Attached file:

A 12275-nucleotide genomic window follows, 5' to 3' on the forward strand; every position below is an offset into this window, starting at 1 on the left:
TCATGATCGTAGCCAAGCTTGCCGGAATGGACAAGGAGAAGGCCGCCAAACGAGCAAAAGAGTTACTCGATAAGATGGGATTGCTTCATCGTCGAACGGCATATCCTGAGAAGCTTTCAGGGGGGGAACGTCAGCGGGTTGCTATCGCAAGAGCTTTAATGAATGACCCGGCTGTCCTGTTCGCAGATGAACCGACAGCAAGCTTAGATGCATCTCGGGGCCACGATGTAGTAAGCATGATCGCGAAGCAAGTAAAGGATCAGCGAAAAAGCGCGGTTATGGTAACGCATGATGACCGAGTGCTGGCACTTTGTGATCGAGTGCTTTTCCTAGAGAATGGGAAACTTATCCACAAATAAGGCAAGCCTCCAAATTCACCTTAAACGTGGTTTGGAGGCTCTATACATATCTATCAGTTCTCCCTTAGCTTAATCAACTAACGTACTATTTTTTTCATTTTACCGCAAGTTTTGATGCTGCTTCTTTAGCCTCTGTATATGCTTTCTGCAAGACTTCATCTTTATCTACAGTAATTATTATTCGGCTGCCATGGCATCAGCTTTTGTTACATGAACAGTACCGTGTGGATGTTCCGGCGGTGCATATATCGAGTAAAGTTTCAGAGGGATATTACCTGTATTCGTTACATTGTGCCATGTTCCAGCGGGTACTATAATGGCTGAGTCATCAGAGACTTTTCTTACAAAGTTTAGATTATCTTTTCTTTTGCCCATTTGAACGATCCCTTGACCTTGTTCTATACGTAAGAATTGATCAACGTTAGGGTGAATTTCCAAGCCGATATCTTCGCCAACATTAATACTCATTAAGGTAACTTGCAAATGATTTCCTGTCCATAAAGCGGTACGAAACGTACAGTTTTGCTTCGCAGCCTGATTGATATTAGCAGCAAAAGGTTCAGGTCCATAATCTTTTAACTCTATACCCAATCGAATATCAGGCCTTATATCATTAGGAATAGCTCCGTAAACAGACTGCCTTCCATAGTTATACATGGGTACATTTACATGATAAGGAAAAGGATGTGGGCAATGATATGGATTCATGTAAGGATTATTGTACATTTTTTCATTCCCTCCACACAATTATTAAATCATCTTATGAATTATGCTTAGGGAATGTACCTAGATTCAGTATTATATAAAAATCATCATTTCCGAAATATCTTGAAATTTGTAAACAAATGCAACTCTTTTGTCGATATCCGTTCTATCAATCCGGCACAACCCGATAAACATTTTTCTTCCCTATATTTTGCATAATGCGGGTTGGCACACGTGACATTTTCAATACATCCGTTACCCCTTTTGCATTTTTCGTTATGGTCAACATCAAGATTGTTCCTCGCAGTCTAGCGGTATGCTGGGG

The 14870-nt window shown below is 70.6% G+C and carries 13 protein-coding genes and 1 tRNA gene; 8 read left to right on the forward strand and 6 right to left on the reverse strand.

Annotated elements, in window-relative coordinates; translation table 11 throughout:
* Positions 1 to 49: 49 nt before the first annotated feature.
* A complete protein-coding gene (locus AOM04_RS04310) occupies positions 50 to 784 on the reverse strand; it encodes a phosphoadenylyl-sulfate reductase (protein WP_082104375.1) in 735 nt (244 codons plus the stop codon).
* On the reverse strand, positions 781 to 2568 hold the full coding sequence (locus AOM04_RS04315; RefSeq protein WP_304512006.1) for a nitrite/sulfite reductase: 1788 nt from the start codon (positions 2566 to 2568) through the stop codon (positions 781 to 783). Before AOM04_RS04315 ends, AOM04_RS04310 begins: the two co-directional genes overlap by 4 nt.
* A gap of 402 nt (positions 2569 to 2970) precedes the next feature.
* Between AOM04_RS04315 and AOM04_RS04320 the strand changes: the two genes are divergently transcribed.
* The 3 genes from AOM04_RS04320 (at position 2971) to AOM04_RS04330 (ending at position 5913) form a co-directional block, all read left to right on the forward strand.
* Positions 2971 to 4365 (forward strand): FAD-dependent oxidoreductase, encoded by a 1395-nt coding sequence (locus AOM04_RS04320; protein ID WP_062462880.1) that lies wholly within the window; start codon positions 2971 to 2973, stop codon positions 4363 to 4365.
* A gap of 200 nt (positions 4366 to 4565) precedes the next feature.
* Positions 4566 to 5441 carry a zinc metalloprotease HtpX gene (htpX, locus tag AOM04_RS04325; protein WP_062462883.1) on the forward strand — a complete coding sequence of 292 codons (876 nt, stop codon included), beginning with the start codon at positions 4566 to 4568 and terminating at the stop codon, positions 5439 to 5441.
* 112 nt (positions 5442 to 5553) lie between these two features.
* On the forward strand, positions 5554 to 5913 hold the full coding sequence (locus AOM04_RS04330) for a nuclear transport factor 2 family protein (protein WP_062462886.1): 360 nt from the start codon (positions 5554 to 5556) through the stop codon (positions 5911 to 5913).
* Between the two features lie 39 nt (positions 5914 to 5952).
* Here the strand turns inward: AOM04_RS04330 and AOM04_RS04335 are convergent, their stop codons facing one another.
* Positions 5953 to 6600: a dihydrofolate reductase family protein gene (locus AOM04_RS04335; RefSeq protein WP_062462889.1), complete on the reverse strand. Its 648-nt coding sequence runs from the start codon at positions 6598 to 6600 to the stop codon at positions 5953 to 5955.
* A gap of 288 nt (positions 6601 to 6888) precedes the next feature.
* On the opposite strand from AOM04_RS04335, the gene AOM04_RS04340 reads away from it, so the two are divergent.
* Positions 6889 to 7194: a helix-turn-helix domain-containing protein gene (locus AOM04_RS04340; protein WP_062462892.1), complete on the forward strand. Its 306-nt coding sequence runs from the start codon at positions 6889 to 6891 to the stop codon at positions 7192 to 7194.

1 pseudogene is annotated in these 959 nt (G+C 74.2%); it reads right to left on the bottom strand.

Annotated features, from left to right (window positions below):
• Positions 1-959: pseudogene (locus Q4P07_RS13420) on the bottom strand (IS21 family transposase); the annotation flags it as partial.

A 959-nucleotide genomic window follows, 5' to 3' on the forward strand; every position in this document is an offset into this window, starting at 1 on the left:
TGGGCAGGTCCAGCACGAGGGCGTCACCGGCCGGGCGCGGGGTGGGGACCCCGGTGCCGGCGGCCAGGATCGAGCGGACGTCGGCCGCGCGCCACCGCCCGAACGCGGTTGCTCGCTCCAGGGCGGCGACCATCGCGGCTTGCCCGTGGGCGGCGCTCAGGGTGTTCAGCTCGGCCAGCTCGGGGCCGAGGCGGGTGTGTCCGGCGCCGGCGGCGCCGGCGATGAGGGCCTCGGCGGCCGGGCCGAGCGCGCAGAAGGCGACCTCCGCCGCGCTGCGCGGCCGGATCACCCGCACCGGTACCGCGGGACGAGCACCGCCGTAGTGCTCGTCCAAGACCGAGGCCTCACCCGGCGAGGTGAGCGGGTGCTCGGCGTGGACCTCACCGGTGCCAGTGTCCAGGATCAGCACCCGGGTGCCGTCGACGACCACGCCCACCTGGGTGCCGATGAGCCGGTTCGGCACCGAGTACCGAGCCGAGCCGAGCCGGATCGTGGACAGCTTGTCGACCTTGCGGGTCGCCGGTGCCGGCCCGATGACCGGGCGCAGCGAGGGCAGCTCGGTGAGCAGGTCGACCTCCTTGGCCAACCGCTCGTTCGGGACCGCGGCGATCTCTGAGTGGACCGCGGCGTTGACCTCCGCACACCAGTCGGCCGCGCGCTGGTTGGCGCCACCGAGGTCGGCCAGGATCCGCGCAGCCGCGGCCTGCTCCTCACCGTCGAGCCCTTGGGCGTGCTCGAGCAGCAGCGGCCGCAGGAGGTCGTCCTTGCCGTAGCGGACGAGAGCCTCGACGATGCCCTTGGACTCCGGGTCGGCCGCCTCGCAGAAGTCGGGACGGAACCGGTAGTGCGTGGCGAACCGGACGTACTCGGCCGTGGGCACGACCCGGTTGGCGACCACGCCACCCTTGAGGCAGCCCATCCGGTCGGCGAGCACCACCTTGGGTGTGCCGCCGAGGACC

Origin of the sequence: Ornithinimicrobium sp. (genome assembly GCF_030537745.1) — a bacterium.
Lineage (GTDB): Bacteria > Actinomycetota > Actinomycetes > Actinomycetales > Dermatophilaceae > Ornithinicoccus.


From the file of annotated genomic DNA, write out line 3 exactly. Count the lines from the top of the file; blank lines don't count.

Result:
The 14870-nt window shown below is 70.6% G+C and carries 13 protein-coding genes and 1 tRNA gene; 8 read left to right on the forward strand and 6 right to left on the reverse strand.